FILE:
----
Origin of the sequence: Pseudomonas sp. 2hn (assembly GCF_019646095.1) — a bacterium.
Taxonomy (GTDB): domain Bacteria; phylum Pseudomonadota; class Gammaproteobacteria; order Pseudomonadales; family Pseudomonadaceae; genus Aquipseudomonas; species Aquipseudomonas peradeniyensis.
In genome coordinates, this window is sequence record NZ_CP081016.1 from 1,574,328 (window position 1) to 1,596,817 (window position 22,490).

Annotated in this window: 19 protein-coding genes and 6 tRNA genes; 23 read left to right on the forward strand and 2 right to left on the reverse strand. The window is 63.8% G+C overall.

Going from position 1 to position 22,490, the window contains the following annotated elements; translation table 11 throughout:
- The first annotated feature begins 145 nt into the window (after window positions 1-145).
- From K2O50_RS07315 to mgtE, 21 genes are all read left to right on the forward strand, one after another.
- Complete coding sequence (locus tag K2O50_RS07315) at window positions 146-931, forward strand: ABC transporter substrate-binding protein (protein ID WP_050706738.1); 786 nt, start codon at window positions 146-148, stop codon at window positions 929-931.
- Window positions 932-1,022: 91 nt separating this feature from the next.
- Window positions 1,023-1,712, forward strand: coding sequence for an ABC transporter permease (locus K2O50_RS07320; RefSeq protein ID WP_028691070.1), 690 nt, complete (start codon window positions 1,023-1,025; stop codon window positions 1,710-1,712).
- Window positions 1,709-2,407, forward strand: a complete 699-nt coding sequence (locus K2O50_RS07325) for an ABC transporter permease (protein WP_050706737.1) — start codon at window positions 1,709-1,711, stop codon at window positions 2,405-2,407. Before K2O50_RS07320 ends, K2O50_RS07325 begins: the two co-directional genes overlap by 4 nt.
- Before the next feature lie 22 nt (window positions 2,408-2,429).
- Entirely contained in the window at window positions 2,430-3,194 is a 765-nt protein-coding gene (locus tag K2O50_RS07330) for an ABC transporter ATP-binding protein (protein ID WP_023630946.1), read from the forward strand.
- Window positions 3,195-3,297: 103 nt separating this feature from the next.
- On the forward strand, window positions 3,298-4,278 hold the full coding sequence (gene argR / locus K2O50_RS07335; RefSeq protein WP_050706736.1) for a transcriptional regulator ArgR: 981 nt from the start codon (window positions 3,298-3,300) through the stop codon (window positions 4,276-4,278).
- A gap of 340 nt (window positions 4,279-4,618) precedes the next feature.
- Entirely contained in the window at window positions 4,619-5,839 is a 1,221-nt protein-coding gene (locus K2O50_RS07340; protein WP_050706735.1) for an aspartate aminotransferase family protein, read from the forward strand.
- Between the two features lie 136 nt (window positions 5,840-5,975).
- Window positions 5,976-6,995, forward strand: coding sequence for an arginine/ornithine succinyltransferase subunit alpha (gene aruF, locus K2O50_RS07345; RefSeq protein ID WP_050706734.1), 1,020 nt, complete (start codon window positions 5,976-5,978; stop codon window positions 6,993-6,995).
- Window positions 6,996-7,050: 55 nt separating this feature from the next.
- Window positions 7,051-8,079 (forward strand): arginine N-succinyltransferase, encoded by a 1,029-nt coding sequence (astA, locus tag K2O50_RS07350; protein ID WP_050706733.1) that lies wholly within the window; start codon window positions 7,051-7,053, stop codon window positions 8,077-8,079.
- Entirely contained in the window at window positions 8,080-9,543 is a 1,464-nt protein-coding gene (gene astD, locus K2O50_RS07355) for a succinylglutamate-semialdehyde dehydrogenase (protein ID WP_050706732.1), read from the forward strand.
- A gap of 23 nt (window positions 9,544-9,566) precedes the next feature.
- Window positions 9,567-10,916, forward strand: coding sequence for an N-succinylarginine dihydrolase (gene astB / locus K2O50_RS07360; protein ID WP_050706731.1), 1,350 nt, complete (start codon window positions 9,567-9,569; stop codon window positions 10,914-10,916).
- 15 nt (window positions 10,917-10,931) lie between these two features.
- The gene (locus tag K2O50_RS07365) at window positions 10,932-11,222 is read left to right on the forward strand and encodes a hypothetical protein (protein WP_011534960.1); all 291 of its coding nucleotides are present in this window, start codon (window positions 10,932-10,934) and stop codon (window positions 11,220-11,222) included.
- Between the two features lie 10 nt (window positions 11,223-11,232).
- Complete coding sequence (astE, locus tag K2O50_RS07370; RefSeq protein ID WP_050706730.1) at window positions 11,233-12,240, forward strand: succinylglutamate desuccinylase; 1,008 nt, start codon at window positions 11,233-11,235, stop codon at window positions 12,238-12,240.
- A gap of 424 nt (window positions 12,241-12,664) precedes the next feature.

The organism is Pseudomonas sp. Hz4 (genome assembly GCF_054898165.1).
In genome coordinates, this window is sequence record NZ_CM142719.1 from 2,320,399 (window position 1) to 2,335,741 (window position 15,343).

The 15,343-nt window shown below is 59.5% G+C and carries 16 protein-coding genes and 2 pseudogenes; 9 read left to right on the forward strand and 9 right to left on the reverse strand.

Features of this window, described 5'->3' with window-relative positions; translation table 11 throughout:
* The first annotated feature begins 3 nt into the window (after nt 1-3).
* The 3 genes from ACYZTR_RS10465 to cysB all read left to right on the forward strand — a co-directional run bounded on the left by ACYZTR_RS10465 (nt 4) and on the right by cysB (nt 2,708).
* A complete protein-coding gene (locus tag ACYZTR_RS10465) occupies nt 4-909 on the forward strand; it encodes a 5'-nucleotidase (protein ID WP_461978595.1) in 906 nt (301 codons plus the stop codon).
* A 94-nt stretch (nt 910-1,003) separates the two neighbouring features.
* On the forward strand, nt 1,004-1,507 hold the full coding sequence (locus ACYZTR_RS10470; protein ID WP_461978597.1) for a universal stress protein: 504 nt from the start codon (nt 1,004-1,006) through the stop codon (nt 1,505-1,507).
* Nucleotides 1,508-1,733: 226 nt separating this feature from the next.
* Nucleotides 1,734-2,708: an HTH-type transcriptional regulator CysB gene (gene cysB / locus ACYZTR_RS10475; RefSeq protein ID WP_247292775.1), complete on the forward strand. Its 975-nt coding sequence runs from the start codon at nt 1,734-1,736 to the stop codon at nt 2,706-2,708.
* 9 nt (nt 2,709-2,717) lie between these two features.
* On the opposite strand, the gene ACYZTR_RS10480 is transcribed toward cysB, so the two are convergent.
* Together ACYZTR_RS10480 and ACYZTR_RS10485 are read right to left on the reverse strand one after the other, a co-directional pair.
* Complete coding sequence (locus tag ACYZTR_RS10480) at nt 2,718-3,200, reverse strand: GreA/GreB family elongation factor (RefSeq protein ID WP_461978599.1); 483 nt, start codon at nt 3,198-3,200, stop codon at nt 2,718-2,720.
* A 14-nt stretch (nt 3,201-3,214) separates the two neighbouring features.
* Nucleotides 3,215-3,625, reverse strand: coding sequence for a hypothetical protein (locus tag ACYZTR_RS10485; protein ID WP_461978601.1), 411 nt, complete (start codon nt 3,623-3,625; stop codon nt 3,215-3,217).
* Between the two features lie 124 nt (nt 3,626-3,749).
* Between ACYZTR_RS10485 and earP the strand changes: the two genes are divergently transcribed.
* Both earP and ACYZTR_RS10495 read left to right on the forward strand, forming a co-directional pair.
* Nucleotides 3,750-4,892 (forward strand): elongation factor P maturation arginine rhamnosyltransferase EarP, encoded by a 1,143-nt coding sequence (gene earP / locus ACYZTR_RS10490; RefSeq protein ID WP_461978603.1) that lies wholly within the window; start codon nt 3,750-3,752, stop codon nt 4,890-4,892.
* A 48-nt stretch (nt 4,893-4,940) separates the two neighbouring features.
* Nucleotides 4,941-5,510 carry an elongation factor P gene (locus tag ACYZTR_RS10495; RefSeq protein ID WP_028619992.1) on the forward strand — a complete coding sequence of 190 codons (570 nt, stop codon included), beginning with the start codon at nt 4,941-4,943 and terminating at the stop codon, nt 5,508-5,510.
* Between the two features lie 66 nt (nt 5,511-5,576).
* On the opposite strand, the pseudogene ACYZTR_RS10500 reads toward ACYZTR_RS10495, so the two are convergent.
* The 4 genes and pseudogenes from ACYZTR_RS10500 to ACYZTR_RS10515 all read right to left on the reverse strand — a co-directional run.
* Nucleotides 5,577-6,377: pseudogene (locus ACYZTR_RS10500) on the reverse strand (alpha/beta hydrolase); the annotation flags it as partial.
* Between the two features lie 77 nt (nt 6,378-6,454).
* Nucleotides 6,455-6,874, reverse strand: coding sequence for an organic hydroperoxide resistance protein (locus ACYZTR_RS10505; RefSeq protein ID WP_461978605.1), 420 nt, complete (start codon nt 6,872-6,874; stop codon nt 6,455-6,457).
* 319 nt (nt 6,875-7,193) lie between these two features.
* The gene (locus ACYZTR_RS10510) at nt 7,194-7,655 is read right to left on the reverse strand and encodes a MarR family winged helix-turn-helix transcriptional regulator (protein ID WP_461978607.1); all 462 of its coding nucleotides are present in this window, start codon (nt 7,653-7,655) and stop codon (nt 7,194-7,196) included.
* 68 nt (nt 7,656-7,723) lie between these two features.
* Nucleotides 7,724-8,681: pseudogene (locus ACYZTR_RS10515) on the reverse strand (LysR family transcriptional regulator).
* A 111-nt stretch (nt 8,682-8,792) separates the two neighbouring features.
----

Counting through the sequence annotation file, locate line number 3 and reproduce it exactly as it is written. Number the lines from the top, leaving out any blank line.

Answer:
In genome coordinates, this window is sequence record NZ_CP081016.1 from 1,574,328 (window position 1) to 1,596,817 (window position 22,490).